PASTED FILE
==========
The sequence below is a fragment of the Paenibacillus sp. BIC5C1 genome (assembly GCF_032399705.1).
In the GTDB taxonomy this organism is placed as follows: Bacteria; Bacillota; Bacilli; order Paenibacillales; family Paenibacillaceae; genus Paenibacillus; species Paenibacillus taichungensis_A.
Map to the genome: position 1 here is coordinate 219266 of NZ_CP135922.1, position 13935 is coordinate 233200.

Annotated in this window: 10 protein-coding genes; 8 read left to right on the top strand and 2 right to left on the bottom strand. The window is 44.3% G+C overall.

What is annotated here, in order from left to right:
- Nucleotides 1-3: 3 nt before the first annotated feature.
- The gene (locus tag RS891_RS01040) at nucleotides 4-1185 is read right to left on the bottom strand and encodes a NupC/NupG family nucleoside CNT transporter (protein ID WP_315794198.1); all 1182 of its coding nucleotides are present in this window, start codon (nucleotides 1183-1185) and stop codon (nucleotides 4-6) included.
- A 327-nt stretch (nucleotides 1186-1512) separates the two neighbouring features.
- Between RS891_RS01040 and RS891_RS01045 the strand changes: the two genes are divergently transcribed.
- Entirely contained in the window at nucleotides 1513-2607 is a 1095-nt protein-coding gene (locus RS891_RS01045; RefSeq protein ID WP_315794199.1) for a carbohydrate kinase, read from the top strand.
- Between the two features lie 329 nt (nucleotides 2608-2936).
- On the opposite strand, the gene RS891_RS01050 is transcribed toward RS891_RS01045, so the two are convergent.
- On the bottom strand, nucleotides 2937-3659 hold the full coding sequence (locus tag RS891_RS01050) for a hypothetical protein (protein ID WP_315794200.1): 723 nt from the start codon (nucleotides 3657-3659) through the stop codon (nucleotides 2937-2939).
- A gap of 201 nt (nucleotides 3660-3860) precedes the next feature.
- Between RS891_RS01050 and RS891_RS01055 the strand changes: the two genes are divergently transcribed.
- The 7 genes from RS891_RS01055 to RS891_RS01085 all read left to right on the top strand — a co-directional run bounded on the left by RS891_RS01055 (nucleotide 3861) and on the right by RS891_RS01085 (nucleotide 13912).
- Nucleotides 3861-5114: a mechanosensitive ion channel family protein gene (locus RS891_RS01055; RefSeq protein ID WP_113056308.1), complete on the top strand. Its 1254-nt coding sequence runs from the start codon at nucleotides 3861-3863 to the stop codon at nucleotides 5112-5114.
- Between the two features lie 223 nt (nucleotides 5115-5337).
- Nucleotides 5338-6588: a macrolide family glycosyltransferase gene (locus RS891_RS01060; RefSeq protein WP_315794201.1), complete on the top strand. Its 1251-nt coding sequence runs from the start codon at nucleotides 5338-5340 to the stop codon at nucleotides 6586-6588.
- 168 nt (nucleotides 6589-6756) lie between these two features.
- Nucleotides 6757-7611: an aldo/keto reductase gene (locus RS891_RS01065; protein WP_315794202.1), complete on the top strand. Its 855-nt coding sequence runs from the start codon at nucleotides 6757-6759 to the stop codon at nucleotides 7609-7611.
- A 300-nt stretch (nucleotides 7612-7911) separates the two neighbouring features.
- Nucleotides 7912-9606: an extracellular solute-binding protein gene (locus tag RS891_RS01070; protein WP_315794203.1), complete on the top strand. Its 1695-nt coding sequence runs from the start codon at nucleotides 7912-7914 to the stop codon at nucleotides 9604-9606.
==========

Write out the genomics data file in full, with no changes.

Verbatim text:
The sequence below is a fragment of the Paenibacillus sp. BIC5C1 genome (assembly GCF_032399705.1).
In the GTDB taxonomy this organism is placed as follows: Bacteria; Bacillota; Bacilli; order Paenibacillales; family Paenibacillaceae; genus Paenibacillus; species Paenibacillus taichungensis_A.
Map to the genome: position 1 here is coordinate 219266 of NZ_CP135922.1, position 13935 is coordinate 233200.

Annotated in this window: 10 protein-coding genes; 8 read left to right on the top strand and 2 right to left on the bottom strand. The window is 44.3% G+C overall.

What is annotated here, in order from left to right:
- Nucleotides 1-3: 3 nt before the first annotated feature.
- The gene (locus tag RS891_RS01040) at nucleotides 4-1185 is read right to left on the bottom strand and encodes a NupC/NupG family nucleoside CNT transporter (protein ID WP_315794198.1); all 1182 of its coding nucleotides are present in this window, start codon (nucleotides 1183-1185) and stop codon (nucleotides 4-6) included.
- A 327-nt stretch (nucleotides 1186-1512) separates the two neighbouring features.
- Between RS891_RS01040 and RS891_RS01045 the strand changes: the two genes are divergently transcribed.
- Entirely contained in the window at nucleotides 1513-2607 is a 1095-nt protein-coding gene (locus RS891_RS01045; RefSeq protein ID WP_315794199.1) for a carbohydrate kinase, read from the top strand.
- Between the two features lie 329 nt (nucleotides 2608-2936).
- On the opposite strand, the gene RS891_RS01050 is transcribed toward RS891_RS01045, so the two are convergent.
- On the bottom strand, nucleotides 2937-3659 hold the full coding sequence (locus tag RS891_RS01050) for a hypothetical protein (protein ID WP_315794200.1): 723 nt from the start codon (nucleotides 3657-3659) through the stop codon (nucleotides 2937-2939).
- A gap of 201 nt (nucleotides 3660-3860) precedes the next feature.
- Between RS891_RS01050 and RS891_RS01055 the strand changes: the two genes are divergently transcribed.
- The 7 genes from RS891_RS01055 to RS891_RS01085 all read left to right on the top strand — a co-directional run bounded on the left by RS891_RS01055 (nucleotide 3861) and on the right by RS891_RS01085 (nucleotide 13912).
- Nucleotides 3861-5114: a mechanosensitive ion channel family protein gene (locus RS891_RS01055; RefSeq protein ID WP_113056308.1), complete on the top strand. Its 1254-nt coding sequence runs from the start codon at nucleotides 3861-3863 to the stop codon at nucleotides 5112-5114.
- Between the two features lie 223 nt (nucleotides 5115-5337).
- Nucleotides 5338-6588: a macrolide family glycosyltransferase gene (locus RS891_RS01060; RefSeq protein WP_315794201.1), complete on the top strand. Its 1251-nt coding sequence runs from the start codon at nucleotides 5338-5340 to the stop codon at nucleotides 6586-6588.
- 168 nt (nucleotides 6589-6756) lie between these two features.
- Nucleotides 6757-7611: an aldo/keto reductase gene (locus RS891_RS01065; protein WP_315794202.1), complete on the top strand. Its 855-nt coding sequence runs from the start codon at nucleotides 6757-6759 to the stop codon at nucleotides 7609-7611.
- A 300-nt stretch (nucleotides 7612-7911) separates the two neighbouring features.
- Nucleotides 7912-9606: an extracellular solute-binding protein gene (locus tag RS891_RS01070; protein WP_315794203.1), complete on the top strand. Its 1695-nt coding sequence runs from the start codon at nucleotides 7912-7914 to the stop codon at nucleotides 9604-9606.